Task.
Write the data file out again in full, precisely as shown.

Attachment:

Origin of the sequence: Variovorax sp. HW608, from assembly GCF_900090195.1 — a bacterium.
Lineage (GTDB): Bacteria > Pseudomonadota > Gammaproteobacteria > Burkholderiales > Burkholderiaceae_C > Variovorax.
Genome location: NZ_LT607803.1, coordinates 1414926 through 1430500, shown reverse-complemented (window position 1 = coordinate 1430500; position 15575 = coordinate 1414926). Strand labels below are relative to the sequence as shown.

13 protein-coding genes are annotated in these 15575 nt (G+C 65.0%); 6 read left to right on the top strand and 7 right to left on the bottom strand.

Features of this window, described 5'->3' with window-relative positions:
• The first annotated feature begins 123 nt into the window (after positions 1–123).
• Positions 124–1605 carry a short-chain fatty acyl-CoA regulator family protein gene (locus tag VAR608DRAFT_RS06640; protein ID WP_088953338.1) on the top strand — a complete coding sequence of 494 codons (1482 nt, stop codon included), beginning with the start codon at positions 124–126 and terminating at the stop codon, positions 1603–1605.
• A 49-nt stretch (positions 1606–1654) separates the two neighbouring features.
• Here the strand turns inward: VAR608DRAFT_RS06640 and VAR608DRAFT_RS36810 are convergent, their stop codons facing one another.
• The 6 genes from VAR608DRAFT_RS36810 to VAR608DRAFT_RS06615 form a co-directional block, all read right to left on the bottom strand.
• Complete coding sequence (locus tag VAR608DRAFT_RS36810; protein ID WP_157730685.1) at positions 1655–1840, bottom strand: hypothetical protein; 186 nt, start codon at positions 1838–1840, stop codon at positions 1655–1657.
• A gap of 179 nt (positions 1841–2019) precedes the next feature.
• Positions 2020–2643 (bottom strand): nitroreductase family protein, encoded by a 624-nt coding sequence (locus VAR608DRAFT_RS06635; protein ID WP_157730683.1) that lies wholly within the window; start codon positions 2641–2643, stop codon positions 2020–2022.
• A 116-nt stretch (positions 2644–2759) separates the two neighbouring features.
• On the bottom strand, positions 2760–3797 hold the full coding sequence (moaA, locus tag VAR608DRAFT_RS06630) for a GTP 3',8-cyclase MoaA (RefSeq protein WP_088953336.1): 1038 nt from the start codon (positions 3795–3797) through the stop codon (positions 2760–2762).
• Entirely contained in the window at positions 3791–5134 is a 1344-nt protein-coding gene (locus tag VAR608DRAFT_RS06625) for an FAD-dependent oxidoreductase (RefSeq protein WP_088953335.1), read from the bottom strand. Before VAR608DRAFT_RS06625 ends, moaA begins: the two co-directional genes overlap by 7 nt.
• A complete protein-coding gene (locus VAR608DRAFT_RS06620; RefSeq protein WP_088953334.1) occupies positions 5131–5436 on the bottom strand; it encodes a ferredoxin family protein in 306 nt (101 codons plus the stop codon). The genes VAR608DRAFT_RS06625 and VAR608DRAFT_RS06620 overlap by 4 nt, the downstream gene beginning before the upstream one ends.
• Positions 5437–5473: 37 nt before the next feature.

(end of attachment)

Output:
Origin of the sequence: Variovorax sp. HW608, from assembly GCF_900090195.1 — a bacterium.
Lineage (GTDB): Bacteria > Pseudomonadota > Gammaproteobacteria > Burkholderiales > Burkholderiaceae_C > Variovorax.
Genome location: NZ_LT607803.1, coordinates 1414926 through 1430500, shown reverse-complemented (window position 1 = coordinate 1430500; position 15575 = coordinate 1414926). Strand labels below are relative to the sequence as shown.

13 protein-coding genes are annotated in these 15575 nt (G+C 65.0%); 6 read left to right on the top strand and 7 right to left on the bottom strand.

Features of this window, described 5'->3' with window-relative positions:
• The first annotated feature begins 123 nt into the window (after positions 1–123).
• Positions 124–1605 carry a short-chain fatty acyl-CoA regulator family protein gene (locus tag VAR608DRAFT_RS06640; protein ID WP_088953338.1) on the top strand — a complete coding sequence of 494 codons (1482 nt, stop codon included), beginning with the start codon at positions 124–126 and terminating at the stop codon, positions 1603–1605.
• A 49-nt stretch (positions 1606–1654) separates the two neighbouring features.
• Here the strand turns inward: VAR608DRAFT_RS06640 and VAR608DRAFT_RS36810 are convergent, their stop codons facing one another.
• The 6 genes from VAR608DRAFT_RS36810 to VAR608DRAFT_RS06615 form a co-directional block, all read right to left on the bottom strand.
• Complete coding sequence (locus tag VAR608DRAFT_RS36810; protein ID WP_157730685.1) at positions 1655–1840, bottom strand: hypothetical protein; 186 nt, start codon at positions 1838–1840, stop codon at positions 1655–1657.
• A gap of 179 nt (positions 1841–2019) precedes the next feature.
• Positions 2020–2643 (bottom strand): nitroreductase family protein, encoded by a 624-nt coding sequence (locus VAR608DRAFT_RS06635; protein ID WP_157730683.1) that lies wholly within the window; start codon positions 2641–2643, stop codon positions 2020–2022.
• A 116-nt stretch (positions 2644–2759) separates the two neighbouring features.
• On the bottom strand, positions 2760–3797 hold the full coding sequence (moaA, locus tag VAR608DRAFT_RS06630) for a GTP 3',8-cyclase MoaA (RefSeq protein WP_088953336.1): 1038 nt from the start codon (positions 3795–3797) through the stop codon (positions 2760–2762).
• Entirely contained in the window at positions 3791–5134 is a 1344-nt protein-coding gene (locus tag VAR608DRAFT_RS06625) for an FAD-dependent oxidoreductase (RefSeq protein WP_088953335.1), read from the bottom strand. Before VAR608DRAFT_RS06625 ends, moaA begins: the two co-directional genes overlap by 7 nt.
• A complete protein-coding gene (locus VAR608DRAFT_RS06620; RefSeq protein WP_088953334.1) occupies positions 5131–5436 on the bottom strand; it encodes a ferredoxin family protein in 306 nt (101 codons plus the stop codon). The genes VAR608DRAFT_RS06625 and VAR608DRAFT_RS06620 overlap by 4 nt, the downstream gene beginning before the upstream one ends.
• Positions 5437–5473: 37 nt before the next feature.